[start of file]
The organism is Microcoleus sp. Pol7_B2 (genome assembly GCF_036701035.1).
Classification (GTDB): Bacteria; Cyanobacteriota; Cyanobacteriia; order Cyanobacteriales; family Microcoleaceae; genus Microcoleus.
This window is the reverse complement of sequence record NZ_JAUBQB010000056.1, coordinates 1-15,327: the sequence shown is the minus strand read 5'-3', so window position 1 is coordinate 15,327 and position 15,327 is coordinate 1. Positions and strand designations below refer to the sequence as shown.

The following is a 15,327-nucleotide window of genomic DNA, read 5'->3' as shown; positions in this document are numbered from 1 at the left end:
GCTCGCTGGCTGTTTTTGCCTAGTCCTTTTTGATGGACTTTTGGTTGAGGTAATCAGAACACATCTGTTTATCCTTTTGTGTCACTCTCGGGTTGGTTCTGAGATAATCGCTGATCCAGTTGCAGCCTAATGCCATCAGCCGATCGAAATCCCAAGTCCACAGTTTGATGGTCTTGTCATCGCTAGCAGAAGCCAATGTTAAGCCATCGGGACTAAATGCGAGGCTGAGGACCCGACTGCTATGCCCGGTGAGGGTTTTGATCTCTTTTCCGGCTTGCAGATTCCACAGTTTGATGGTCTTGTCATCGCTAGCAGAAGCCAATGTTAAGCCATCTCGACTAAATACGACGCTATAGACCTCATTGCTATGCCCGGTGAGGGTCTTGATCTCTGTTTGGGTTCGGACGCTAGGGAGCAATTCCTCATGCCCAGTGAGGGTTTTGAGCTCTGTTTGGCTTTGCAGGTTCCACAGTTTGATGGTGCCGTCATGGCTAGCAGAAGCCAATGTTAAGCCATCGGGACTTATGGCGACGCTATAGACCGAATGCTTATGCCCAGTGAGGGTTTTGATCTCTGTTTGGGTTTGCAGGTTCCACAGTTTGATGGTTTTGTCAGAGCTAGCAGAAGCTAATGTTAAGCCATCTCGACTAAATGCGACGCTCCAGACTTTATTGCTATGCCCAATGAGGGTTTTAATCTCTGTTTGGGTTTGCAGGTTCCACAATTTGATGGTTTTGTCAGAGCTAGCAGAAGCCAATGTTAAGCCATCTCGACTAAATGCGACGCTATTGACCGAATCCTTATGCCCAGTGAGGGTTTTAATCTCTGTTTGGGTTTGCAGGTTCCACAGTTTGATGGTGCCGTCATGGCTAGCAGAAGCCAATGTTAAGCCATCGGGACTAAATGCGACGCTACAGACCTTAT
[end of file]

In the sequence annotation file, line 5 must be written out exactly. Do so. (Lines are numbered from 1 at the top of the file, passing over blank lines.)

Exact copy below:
GCTCGCTGGCTGTTTTTGCCTAGTCCTTTTTGATGGACTTTTGGTTGAGGTAATCAGAACACATCTGTTTATCCTTTTGTGTCACTCTCGGGTTGGTTCTGAGATAATCGCTGATCCAGTTGCAGCCTAATGCCATCAGCCGATCGAAATCCCAAGTCCACAGTTTGATGGTCTTGTCATCGCTAGCAGAAGCCAATGTTAAGCCATCGGGACTAAATGCGAGGCTGAGGACCCGACTGCTATGCCCGGTGAGGGTTTTGATCTCTTTTCCGGCTTGCAGATTCCACAGTTTGATGGTCTTGTCATCGCTAGCAGAAGCCAATGTTAAGCCATCTCGACTAAATACGACGCTATAGACCTCATTGCTATGCCCGGTGAGGGTCTTGATCTCTGTTTGGGTTCGGACGCTAGGGAGCAATTCCTCATGCCCAGTGAGGGTTTTGAGCTCTGTTTGGCTTTGCAGGTTCCACAGTTTGATGGTGCCGTCATGGCTAGCAGAAGCCAATGTTAAGCCATCGGGACTTATGGCGACGCTATAGACCGAATGCTTATGCCCAGTGAGGGTTTTGATCTCTGTTTGGGTTTGCAGGTTCCACAGTTTGATGGTTTTGTCAGAGCTAGCAGAAGCTAATGTTAAGCCATCTCGACTAAATGCGACGCTCCAGACTTTATTGCTATGCCCAATGAGGGTTTTAATCTCTGTTTGGGTTTGCAGGTTCCACAATTTGATGGTTTTGTCAGAGCTAGCAGAAGCCAATGTTAAGCCATCTCGACTAAATGCGACGCTATTGACCGAATCCTTATGCCCAGTGAGGGTTTTAATCTCTGTTTGGGTTTGCAGGTTCCACAGTTTGATGGTGCCGTCATGGCTAGCAGAAGCCAATGTTAAGCCATCGGGACTAAATGCGACGCTACAGACCTTAT